Saturday Spins: Dwight Yoakam’s Guitars, Cadillacs, Etc., Etc.
Outta the mosh pit and into the line dance this week on Saturday Spins. The randomizer spit out one of the best country albums ever made. You often hear me rail against what is coming out of Nashville these days; well, it has been bad for a while. Back in the 80s, this guy could not get anyone to record his music in Nashville because they were all obsessed with that pop-country Urban Cowboy sound. He had to travel to Los Angeles to play his brand of honky-tonk at rock and punk clubs before getting his big break.
Guitars, Cadillacs, Etc., Etc.
This album was originally recorded as kind of a demo EP under the same name in 1981. It was only after a lot of hard work and a lot of punk rock clubs that Dwight was able to rerecord it with more focus and four additional songs. Yoakam is kind of a combination of Earl Scruggs and Bob Dylan with a dash or two of Johnny Cash. As I kind of alluded to before, the 80s country music scene was dominated by absolute garbage, until Dwight Yoakam and Steve Earle came around and reintroduced America to what Yoakam referred to as, “hillbilly music.”
The LP itself features pretty simple artwork, kind of gives off a Rocko’s Modern Life aesthetic vibe to me. It makes me happy, as a Cadillac owner, seeing the various antique Caddy’s depicted on the inner sleeve and the back of the album.1
As with many country/americana/folk albums, this one features a few covers, three to be exact, including a famous Johnny Cash track which was originally written by June Carter. If you do some sleuthing on YouTube, you’ll find that Dwight has done some excellent covers, like of “Suspicious Minds” and of course his revival of “Streets of Bakersfield” which included Buck Owens, who made the song famous.
Track By Track
1. Honky Tonk Man
Originally written and recorded by Johnny Horton, Dwight puts a true honky tonk spin on this rockabilly/country classic. The fun fact about this one, though, is that it has the honor of being the very first country music video played on MTV.2
2. It Won’t Hurt
Ahhh, the old familiarity of a country song about sadness and drinking. The thing about Yoakam is, he actually makes you feel the emotions in the song.
3. I’ll Be Gone
This one is kind of a departure from the honky tonk into a more of a bluegrass-rock sound. Yoakam, and to a similar extent Steve Earle, separate themselves from other country artists purely due to their songwriting chops.
The sun intrudes and throws
Across the room its golden tracks
Shake the dreams, now it’s back to facts
As I turn to leave I know you had what so many lack
Maybe someday that’ll bring me back
4. South of Cincinnati
‘Ol Dwight is a Kentucky native, and I can forgive him for that I suppose. This song isn’t strictly about Cincinnati, but it is a love song that is about a man who tells his former love that he will be hers if she ever gets south of Cincinnati, the Mason-Dixon, and the Ohio River. It features a great fiddle solo, which you have to hear through headphones.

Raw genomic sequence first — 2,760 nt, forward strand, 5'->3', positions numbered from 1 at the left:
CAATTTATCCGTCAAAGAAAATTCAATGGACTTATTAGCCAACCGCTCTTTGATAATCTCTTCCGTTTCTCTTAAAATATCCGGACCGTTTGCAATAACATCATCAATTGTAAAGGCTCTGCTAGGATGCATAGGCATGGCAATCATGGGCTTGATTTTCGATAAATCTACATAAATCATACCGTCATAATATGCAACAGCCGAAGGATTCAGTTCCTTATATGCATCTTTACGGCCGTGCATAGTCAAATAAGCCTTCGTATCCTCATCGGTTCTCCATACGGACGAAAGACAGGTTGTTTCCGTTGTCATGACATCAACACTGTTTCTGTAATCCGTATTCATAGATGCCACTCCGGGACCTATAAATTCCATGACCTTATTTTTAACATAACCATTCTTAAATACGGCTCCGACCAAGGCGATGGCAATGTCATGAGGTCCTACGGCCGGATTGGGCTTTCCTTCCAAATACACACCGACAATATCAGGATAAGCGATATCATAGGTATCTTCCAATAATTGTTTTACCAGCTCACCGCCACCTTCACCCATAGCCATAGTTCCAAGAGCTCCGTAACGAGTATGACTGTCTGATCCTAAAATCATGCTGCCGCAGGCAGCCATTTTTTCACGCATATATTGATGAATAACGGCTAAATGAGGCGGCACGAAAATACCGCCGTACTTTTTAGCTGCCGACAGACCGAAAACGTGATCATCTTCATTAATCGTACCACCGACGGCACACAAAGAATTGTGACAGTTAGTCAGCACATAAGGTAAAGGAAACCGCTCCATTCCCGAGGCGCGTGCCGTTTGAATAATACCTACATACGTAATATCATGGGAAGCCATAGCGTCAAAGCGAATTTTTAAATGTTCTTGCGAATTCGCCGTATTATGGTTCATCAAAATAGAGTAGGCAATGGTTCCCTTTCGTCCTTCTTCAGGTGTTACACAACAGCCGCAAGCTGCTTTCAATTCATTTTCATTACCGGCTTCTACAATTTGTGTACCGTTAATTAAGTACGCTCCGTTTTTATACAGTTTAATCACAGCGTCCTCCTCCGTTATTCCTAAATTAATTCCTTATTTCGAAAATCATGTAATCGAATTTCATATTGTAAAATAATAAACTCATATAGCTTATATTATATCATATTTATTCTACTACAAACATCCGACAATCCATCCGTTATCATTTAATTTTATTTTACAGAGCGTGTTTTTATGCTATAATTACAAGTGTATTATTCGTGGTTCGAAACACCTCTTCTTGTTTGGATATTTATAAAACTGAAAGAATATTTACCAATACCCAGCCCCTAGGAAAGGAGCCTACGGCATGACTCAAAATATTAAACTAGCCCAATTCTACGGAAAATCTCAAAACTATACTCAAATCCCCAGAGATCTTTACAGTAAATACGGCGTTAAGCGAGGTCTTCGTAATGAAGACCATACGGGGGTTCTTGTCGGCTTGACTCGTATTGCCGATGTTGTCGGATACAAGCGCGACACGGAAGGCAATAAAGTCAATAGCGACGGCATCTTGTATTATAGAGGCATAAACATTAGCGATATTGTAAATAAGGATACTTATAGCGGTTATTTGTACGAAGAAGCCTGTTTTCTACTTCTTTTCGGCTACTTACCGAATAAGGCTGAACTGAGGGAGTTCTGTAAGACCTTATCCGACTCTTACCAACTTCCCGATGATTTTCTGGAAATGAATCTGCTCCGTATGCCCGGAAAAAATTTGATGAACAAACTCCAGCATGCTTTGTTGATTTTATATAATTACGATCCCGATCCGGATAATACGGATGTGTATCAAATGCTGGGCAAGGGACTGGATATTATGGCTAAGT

5. Bury Me
In a similar vein to John Prine’s “Please Don’t Bury Me” and any other song where the writer asks to be interred in a certain place or certain way. This song is a duet with Maria McKee about the narrator wishing to be buried under the blue Kentucky sky along the “Big Sandy.”
6. Guitars, Cadillacs
This was my Dwight Yoakam gateway drug right here. I like guitars, I like Cadillacs, and depending on what one considers “hillbilly music,” I like that too.3 Some brilliant songwriting here that seems to be semi-autobiographical: man moves to Hollywood, and the only thing keeping him sane is guitars, Cadillacs, and hillbilly music.
7. Twenty Years
A country album is not complete without an outlaw song with some heavy fiddle and some badass pickin’. Here is some lyrical content that I think we can all agree is some grade A wisdom:
Listen well, all you young rounders
Heed the lesson poor old Henry never learned
That even hell with all its fiery power
Hath no fury like a woman’s scorned
8. Ring of Fire
I truly believe there are varying levels of cover songs, especially of very well-known songs. One level is just pure tribute, with similar melody and a sprinkling of the covering artist’s own style; that is what this version of the Johnny Cash classic is.4 The next level is complete retooling with the covering artist’s style that is universally loved, even by the original artist, i.e. Hendrix’s “All Along the Watchtower.” Finally, there is this:
9. Miner’s Prayer
This bluegrass diddy is a tribute to Yoakam’s grandfather who was a Kentucky coal miner. We took a trip down that road recently with Steve Earle’s Ghosts of West Virginia which was by and large about the Upper Big Branch Mine Disaster. This song is, and others like it, were precursor tributes to that hard and dangerous line of work.
10. Heartaches by the Number
The third cover song is a well-known country song originally written by Harlan Howard in 1959. Dwight does a pretty straightforward rendition, with a sprinkle of his own “hillbilly music” sound. Some other luminaries that have covered this song, Buck Owens, George Jones, Rosanne Cash, Jerry Lee Lewis, Waylon, Willie Nelson, Bing Crosby, Martina McBride (Feat. Dwight Yoakam), and as recently as 2016, Cyndi Lauper.
- What appears to be a ’65-’66 Coupe DeVille on the inner sleeve and a ’55 Coupe DeVille on the back.
- Old folks remember that MTV was originally created to play music videos.
- There’s a narrow subset of country, bluegrass, etc. artists that I consider good enough for my ears.
- Using the more famous version, Cash covered June Carter originally.